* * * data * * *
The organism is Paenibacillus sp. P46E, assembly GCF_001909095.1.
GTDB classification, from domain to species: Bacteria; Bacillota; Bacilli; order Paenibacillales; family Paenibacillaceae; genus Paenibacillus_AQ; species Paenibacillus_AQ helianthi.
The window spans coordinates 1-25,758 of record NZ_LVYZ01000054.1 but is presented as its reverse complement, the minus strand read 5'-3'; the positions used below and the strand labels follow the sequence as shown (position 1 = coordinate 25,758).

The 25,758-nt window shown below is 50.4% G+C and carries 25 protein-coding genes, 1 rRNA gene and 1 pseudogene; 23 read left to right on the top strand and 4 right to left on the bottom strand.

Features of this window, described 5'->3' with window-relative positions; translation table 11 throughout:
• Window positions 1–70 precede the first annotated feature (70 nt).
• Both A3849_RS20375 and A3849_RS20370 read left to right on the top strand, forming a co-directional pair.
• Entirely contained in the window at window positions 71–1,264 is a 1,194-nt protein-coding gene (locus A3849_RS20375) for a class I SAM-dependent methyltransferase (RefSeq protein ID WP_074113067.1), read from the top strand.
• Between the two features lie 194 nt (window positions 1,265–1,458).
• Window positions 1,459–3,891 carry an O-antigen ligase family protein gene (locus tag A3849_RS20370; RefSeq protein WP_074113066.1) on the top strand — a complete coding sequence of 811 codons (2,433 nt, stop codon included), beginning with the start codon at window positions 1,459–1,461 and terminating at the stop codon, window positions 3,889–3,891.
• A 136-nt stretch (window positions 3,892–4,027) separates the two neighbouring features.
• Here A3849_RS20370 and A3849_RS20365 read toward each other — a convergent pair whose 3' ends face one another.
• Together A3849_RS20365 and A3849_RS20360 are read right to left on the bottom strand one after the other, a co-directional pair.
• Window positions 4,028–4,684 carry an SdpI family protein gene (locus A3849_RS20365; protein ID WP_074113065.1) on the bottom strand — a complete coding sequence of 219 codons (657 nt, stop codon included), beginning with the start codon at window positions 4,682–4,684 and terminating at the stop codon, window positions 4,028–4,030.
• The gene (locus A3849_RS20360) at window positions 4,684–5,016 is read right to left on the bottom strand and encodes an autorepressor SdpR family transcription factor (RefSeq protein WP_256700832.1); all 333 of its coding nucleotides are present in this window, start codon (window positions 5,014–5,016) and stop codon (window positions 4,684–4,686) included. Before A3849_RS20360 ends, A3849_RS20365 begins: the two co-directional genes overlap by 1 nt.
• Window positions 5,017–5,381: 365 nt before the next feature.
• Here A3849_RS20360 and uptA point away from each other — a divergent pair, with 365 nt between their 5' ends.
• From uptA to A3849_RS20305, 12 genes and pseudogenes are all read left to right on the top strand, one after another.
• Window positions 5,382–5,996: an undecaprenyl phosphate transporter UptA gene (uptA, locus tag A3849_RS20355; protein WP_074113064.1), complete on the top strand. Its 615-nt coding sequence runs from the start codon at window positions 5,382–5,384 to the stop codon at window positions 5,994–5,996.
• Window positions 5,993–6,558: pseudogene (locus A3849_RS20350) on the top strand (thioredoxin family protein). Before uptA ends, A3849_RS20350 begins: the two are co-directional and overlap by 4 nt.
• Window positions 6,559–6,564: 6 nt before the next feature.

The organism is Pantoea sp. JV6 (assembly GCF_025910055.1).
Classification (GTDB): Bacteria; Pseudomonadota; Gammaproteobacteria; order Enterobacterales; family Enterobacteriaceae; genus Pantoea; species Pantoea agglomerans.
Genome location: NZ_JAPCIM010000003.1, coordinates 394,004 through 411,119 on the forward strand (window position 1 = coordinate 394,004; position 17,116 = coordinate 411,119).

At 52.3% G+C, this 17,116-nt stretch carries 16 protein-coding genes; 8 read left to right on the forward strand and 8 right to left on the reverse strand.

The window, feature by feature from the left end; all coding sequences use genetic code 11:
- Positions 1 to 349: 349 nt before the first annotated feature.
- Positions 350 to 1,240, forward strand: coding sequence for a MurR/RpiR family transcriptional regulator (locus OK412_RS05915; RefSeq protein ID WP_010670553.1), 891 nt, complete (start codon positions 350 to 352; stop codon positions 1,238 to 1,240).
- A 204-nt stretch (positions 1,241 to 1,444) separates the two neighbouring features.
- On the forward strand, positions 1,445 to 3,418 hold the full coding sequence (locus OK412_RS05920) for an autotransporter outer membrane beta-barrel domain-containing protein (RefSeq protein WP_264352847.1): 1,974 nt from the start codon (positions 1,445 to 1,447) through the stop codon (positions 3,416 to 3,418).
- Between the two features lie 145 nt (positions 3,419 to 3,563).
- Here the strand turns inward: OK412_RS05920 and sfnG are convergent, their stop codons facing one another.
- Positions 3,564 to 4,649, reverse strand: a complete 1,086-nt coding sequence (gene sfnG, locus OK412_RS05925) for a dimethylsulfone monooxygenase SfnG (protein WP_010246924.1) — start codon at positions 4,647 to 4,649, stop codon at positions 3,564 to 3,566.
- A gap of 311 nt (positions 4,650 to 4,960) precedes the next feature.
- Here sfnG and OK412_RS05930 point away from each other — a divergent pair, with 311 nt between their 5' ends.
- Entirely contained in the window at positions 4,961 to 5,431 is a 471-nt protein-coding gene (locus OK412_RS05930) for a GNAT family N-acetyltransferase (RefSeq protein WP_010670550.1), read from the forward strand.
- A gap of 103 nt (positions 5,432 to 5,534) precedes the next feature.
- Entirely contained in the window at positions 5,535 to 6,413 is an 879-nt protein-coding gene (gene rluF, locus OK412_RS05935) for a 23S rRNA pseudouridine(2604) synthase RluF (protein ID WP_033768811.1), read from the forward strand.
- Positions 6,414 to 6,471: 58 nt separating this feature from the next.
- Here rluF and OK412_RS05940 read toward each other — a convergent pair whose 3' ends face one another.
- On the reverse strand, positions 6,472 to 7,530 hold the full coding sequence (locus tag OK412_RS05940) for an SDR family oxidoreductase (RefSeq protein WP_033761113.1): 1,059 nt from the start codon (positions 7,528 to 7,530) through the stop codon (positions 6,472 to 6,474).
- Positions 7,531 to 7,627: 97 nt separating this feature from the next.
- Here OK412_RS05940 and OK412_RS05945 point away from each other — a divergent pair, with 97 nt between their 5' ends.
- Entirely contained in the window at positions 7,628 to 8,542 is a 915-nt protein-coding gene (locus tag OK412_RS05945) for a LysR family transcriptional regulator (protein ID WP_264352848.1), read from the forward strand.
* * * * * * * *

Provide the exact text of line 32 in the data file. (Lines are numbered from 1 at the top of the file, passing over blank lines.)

- Here the strand turns inward: OK412_RS05920 and sfnG are convergent, their stop codons facing one another.